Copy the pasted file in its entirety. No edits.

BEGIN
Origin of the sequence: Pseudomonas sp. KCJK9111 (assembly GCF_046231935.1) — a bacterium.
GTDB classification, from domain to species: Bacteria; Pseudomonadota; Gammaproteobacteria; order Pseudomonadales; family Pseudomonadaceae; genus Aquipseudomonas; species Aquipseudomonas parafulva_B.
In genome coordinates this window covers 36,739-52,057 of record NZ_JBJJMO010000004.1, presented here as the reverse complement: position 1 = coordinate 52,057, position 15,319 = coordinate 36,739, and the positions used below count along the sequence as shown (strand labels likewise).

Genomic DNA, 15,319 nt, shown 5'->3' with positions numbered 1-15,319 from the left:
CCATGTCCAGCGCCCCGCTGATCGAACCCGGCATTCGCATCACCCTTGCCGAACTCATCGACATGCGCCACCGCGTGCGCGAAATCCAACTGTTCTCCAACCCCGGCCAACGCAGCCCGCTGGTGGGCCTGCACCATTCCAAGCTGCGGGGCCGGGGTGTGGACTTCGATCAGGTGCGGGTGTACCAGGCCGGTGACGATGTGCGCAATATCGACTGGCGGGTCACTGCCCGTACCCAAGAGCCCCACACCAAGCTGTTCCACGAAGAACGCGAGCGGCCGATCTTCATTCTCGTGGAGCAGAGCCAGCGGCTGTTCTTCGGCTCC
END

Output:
Origin of the sequence: Pseudomonas sp. KCJK9111 (assembly GCF_046231935.1) — a bacterium.
GTDB classification, from domain to species: Bacteria; Pseudomonadota; Gammaproteobacteria; order Pseudomonadales; family Pseudomonadaceae; genus Aquipseudomonas; species Aquipseudomonas parafulva_B.
In genome coordinates this window covers 36,739-52,057 of record NZ_JBJJMO010000004.1, presented here as the reverse complement: position 1 = coordinate 52,057, position 15,319 = coordinate 36,739, and the positions used below count along the sequence as shown (strand labels likewise).

Genomic DNA, 15,319 nt, shown 5'->3' with positions numbered 1-15,319 from the left:
CCATGTCCAGCGCCCCGCTGATCGAACCCGGCATTCGCATCACCCTTGCCGAACTCATCGACATGCGCCACCGCGTGCGCGAAATCCAACTGTTCTCCAACCCCGGCCAACGCAGCCCGCTGGTGGGCCTGCACCATTCCAAGCTGCGGGGCCGGGGTGTGGACTTCGATCAGGTGCGGGTGTACCAGGCCGGTGACGATGTGCGCAATATCGACTGGCGGGTCACTGCCCGTACCCAAGAGCCCCACACCAAGCTGTTCCACGAAGAACGCGAGCGGCCGATCTTCATTCTCGTGGAGCAGAGCCAGCGGCTGTTCTTCGGCTCC